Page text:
Tools & Accessories
Somewhere To Sit: The Frame
Rolling: The Wheels
Control Your Speed: The Brakes
Make It Go: Transmission
Tools & Accessories
1. Bottles and cages
One of the most important factors to consider before going out riding is hydration. For many riders this involves packing a bottle of water in their daypack. However if the main purpose of the ride is to crunch through a long distance as quickly as possible, or to ride out for some sprint training, a backpack isn’t always the most practical item to carry.
The bottle cage is possibly the first item that springs to mind when the term ‘cycle accessories’ is mentioned. The principle behind it is extremely simple – to provide a method for carrying bottles that is fixed onto the bike itself.
The idea of a bottle cage is just about as old as the idea of riding a bicycle on the road: pictures from the first Tour De France events during the early 1900s show bikes loaded up with bottles ready to take on the world on two wheels.
These early examples of bottle cages usually featured a basic wire frame, located on the front of the handlebars. These bar-cages remained popular for a while, until the bikes became more competitive and lighter, with weight distribution a factor. During these early days, the rider position was much more upright, so a high bottle cage helped with access. However as the years went by, the rider position gradually became lower and lower and so the need for a handlebar mounted cage decreased on racing bikes.
One factor that became more apparent, as the riding position became less upright, was how the bottle position affected the handling of the bike. Two full bottles on the handlebars was not good for handling, and often created an uneven and twitchy turning feel. In addition, the weight was high up on the bike, which was detrimental for cornering or sprinting (the lower the centre of gravity, the more stable the bike).
Over the years other locations for the bottle cage have been tried, including behind the saddle and on the front forks. However, today the standard place for water bottle cages is affixed to the frame, most commonly on the inside of the seat tube and/or the inside of the downtube. Most modern bikes come with two bolt holes on either or both of these tubes, to which the cages attach. This position is easy to reach and is the most stable place to add any extra mass, as well as proving far more aerodynamic than other locations as the airflow is disrupted first by the frame tubing.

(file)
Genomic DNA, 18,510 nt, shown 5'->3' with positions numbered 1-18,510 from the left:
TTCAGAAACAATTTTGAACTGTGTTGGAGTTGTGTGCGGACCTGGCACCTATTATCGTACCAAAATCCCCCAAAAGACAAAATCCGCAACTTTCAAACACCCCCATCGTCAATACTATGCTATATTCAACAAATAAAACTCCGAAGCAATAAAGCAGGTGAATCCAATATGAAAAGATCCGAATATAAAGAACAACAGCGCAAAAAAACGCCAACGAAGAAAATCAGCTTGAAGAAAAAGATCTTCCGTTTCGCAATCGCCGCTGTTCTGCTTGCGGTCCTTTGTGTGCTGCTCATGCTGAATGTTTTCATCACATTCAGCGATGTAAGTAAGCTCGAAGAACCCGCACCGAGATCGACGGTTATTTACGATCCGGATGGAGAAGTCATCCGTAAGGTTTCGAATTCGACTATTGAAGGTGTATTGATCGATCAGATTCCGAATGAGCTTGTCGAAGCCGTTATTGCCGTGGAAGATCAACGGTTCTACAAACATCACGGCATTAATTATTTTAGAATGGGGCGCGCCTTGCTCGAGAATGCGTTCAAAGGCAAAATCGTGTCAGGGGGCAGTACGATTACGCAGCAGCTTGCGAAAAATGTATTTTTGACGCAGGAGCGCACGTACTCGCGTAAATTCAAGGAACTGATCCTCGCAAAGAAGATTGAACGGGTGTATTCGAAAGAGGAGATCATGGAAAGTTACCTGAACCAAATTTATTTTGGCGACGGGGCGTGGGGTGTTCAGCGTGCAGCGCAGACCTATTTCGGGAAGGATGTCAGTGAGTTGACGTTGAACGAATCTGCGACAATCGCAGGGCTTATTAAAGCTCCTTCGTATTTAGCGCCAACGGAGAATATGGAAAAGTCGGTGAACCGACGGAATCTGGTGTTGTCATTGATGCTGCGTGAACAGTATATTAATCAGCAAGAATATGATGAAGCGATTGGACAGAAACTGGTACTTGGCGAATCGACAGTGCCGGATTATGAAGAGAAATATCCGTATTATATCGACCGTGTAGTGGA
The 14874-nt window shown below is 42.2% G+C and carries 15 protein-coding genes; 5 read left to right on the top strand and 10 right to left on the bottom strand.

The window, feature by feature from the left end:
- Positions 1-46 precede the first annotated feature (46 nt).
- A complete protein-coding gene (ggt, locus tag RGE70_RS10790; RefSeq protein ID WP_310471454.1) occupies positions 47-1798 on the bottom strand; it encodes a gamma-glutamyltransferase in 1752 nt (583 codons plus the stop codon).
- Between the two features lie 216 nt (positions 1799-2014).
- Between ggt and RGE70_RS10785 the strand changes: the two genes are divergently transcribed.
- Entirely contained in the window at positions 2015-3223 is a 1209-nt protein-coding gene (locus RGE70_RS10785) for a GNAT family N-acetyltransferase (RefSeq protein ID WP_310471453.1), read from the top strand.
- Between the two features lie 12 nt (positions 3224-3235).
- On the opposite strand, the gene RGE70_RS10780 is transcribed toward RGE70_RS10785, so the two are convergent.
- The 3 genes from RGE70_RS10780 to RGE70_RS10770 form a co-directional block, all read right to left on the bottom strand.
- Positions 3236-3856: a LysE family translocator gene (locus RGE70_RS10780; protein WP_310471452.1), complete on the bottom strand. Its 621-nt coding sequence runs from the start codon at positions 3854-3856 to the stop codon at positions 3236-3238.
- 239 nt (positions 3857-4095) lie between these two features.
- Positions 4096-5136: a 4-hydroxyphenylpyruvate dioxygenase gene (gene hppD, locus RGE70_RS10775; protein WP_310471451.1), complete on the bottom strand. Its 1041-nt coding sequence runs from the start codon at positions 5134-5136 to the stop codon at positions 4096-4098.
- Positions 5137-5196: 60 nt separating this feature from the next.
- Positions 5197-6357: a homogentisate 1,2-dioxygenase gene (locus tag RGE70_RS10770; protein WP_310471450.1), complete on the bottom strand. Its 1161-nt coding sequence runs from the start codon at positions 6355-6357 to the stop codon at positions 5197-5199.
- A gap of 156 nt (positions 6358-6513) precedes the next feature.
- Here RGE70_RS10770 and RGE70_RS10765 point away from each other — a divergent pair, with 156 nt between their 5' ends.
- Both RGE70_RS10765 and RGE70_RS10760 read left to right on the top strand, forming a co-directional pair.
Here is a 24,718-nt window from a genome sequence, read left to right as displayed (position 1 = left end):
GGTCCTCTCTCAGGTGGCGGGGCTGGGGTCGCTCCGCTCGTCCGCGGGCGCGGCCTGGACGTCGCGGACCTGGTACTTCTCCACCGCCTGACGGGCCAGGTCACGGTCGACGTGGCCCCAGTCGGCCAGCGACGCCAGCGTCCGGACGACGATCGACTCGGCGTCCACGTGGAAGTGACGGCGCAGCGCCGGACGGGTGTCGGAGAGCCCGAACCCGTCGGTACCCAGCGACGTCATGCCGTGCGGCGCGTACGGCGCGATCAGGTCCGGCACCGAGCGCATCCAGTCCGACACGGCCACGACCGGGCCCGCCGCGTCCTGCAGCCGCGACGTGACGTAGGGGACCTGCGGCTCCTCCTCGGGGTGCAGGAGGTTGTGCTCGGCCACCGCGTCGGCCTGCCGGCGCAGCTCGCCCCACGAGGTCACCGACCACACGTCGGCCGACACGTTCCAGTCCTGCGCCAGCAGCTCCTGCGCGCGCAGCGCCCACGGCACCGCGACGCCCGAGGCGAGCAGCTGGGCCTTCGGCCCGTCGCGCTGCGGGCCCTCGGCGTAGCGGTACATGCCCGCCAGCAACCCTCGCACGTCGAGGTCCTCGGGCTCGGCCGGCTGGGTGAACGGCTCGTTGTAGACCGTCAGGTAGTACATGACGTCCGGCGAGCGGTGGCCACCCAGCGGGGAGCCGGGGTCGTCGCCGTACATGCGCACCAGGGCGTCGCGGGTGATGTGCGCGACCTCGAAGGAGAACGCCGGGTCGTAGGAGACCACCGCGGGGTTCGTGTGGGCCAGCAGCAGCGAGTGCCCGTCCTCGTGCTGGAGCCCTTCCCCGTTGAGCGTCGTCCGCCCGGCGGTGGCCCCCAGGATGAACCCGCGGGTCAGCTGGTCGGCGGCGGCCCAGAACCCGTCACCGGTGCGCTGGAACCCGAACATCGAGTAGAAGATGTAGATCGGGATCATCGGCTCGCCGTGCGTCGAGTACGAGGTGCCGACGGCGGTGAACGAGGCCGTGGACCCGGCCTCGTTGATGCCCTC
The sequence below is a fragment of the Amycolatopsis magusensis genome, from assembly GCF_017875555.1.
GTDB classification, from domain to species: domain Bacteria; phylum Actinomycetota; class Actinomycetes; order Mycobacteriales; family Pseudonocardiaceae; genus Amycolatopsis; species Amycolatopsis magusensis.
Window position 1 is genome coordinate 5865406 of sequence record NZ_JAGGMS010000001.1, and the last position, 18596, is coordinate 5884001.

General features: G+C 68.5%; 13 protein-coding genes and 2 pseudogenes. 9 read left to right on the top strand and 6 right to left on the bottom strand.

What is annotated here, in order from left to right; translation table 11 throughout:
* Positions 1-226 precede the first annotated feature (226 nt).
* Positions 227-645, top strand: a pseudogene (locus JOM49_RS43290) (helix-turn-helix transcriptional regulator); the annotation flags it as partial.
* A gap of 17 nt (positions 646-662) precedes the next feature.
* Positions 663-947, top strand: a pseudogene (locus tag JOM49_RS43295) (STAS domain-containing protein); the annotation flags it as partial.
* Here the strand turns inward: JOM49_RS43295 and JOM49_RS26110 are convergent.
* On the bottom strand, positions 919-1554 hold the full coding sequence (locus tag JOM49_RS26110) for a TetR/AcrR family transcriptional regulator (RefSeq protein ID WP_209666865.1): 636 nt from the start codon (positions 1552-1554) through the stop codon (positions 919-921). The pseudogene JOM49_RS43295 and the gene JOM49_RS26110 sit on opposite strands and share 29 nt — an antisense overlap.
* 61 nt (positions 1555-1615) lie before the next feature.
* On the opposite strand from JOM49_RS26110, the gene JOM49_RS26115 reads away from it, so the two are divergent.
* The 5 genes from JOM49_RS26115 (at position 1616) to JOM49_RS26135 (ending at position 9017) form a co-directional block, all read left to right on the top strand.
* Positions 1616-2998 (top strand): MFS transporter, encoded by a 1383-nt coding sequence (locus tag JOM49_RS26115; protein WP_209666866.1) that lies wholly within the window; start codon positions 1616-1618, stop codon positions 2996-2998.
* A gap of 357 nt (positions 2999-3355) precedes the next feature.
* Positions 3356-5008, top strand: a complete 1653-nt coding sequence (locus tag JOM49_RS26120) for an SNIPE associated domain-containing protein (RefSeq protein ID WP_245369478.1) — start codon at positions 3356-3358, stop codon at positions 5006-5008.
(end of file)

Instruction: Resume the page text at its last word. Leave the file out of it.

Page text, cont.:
Cages are available in many materials for many applications, and are most commonly made of plastic, aluminium, titanium, steel or carbon fibre. The main factor to consider when selecting the cage is the shape of the bottle. Manufactures often offer combinations of bottles and cages, which would be recommended to ensure an optimal fit. Other differentiating factors are durability (aluminium is the most impact resistant), weight (plastic or carbon are the lightest), and of course aesthetic design. There are hundreds to choose from, so finding one that best suits the bike shouldn’t be a challenge.
When choosing a bottle, the main things to consider are the nozzle design and size. Different manufactures offer different systems for releasing water, and finding one that is practical for you is most important. Bottles are available in a huge number of sizes and designs, so obviously if the ride is short and sweet, one bottle will be enough. However if you are touring and on the saddle most of the day (especially in the heat), the advice is simply to carry as many water bottles as the bike allows.
2. Racks and pannier carriers
As with bottle cages, bike racks have been around for over a century. Of course many of us simply use our bikes for enjoyment or training, but the large majority of the bicycles used around the world are primarily a means of transport or a tool to transport goods from A to B.
Whether it’s a flock of live chickens, street food or simply a couple of books and a laptop, attaching baggage onto a bike is a brilliant way to carry more than the rider alone could carry.
Specialist bikes with frame adaptions, or designs based purely on lugging things around, are popular as it is better for the environment, better for the rider and of course cheaper than using motorised methods.
For more conventional bikes, the best way to carry extra weight is by fitting a rack or two. These extra metal frames bolt onto various parts of the bike and provide a strong structure for holding or hanging bags and boxes.
The most common style of rack is an aluminium frame that attaches to the bike just above the rear wheel and the frame somewhere below the seatpost. This style of rack provides a flat surface for fixing a box or basket, as well as rails running along both edges, for clipping on pannier bags, or hanging baskets.
Front racks are also popular, these can be in a traditional style, which act as a shelf, or in a modern style, which usually takes the appearance of a slightly shorter rear rack. As with rear racks, these are designed to give panniers a place to hang, but over the front wheel instead. Traditional style baskets remain popular for in front of the handlebars, ideal for groceries (and small dogs).